Benjamin Franklin Derk: A Life Cut Short

Benjamin Franklin Derk was born on January 1, 1907 in the small village of Trevorton, nestled in central Pennsylvania’s coal region. Benjamin was the third child of Benjamin Franklin Derk (1879-1950) and Anna Laura Morgan, both born in Trevorton. Young Benjamin Franklin came from a family that appears to have favored this name as at least five of his relatives and ancestors also shared the popular family name. From a young age, Benjamin would be known as Frank; at times, he would go by Frank Morgan Derk, incorporating his mother’s maiden name along with his father’s surname (possibly to differentiate him from other relatives sharing his name).

From his boyhood, Frank excelled at both academic and athletic endeavors. During his years as a student in Trevorton schools, Frank participated in every sport available to him, and he captained the school’s baseball, basketball, and football teams during his high school years. Frank graduated as class valedictorian from Trevorton High School in 1925, having received a state certificate of commendation for his perfect attendance through twelve years of education. Frank’s high scholastic standing won him a scholarship to Dickinson Seminary in Williamsport, Pa. where he continued his educational career for one year before entering Penn State College for a pre-medical course; Frank aspired to become a physician and surgeon.

DerkBF_1926 DickinsonSeminary

The Dart: 1926 – Dickinson Seminary, Williamsport, Pa.

Continuing the same high scholarly standards at Penn State that Frank had demonstrated through his previous thirteen years of schooling, Frank earned election into pre-medical honors fraternity Alpha Pi Mu, Phi Kappa Sigma fraternity, and had been active in Penn State athletics. Upon Frank’s graduation from Penn State in June 1929, he returned to Trevorton to spend a couple days visiting family and friends. Following this short visit, Frank left for Philadelphia for an appointment with the dean of Jefferson Medical College to enroll as a medical student. Of the more than 2,000 men and women vying for enrollment with the next class, Frank was among the 160 who received enrollment for the upcoming fall term.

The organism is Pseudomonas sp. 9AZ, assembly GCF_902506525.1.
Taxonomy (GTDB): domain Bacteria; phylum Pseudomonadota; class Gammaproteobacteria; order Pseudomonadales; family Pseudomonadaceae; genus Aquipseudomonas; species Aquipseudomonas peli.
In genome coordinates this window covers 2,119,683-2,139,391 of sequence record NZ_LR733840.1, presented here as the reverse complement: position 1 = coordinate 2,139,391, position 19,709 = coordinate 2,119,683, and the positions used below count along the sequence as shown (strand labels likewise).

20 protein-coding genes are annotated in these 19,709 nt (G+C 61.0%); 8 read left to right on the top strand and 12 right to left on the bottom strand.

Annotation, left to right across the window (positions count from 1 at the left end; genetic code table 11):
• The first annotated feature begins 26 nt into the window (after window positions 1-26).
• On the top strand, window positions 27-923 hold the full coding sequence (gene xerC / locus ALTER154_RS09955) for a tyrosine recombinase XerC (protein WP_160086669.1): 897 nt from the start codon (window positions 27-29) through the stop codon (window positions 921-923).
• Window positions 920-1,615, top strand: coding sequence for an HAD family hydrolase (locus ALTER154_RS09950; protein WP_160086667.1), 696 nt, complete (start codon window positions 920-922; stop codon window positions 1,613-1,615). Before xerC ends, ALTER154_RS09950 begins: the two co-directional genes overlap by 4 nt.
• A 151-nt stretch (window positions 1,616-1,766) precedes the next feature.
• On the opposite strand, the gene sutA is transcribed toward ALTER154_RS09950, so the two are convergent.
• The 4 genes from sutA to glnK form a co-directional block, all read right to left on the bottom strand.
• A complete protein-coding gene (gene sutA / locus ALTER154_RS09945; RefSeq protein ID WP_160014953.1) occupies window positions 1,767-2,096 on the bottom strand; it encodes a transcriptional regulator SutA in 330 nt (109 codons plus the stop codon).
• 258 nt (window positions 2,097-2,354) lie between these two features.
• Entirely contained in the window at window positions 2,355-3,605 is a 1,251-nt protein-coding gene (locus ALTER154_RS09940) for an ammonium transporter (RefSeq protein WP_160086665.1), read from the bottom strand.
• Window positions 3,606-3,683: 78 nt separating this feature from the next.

Immediately following his trip to Philadelphia, Frank proceeded to Lake Wallenpaupack, in the Pocono Mountains, to begin his summer work as a counselor at Camp Pocono, a Boy Scout camp. Frank, along with college friend Sam Curry, were at the start of their second year working at this camp; both were licensed American Red Cross lifeguards, expert swimmers, and swimming instructors. On June 29, 1929, a few days after their arrival at camp, Frank and Sam rigged sails to a canoe and set out for an enjoyable sail around Lake Wallenpaupack, which is 18 miles long and 3 miles wide. A short time after beginning their adventure, winds picked up and they were presented with waves reaching 5 to 6 feet in height. After managing the sails for some time, a sudden powerful wind caused their craft to capsize and throw them from the vessel. Quickly grabbing on to the overturned craft, they realized they would have to swim for shore, which was a mile and a half in either direction. The young men took off with Sam in the lead and Frank, being the stronger swimmer, following behind. Sam turned to check on Frank when they were about seventy-five feet from shore, Frank responded that he was alright. When Sam finally reached the beach, he turned to greet Frank, but he was no where in sight. Sam waited, but Frank did not surface. Being in a somewhat remote part of the lake, Sam ran a quarter-mile before finding a boat house in which he was able to summon men to man a boat to search for his friend. And search they did. Campers, counselors, locals, professional divers as far away as New York, residents of Shamokin and Trevorton, and family and friends all searched for Frank. Although the organized search for Frank’s remains were abandoned by July 8, a general watch was maintained and on the morning of July 15, 1929, the recovery was made by local pioneer resident Joseph Spindler. The Derk family finally had mental relief as they would now be able to bury Frank’s mortal remains with proper religious services. Born Benjamin Franklin Derk, Frank Morgan Derk was buried on July 18, 1929 in the family lot at Odd Fellows Cemetery, Coal Township, Pa.


*The life of Benjamin Franklin Derk was pieced together from records accessed through, as well as news articles published in the Mount Carmel Item and Shamokin News-Dispatch.

Fearless Females: March 10 – Church

March 10 — What role did religion play in your family? How did your female ancestors practice their faith? If they did not, why didn’t they? Did you have any female ancestors who served their churches in some capacity?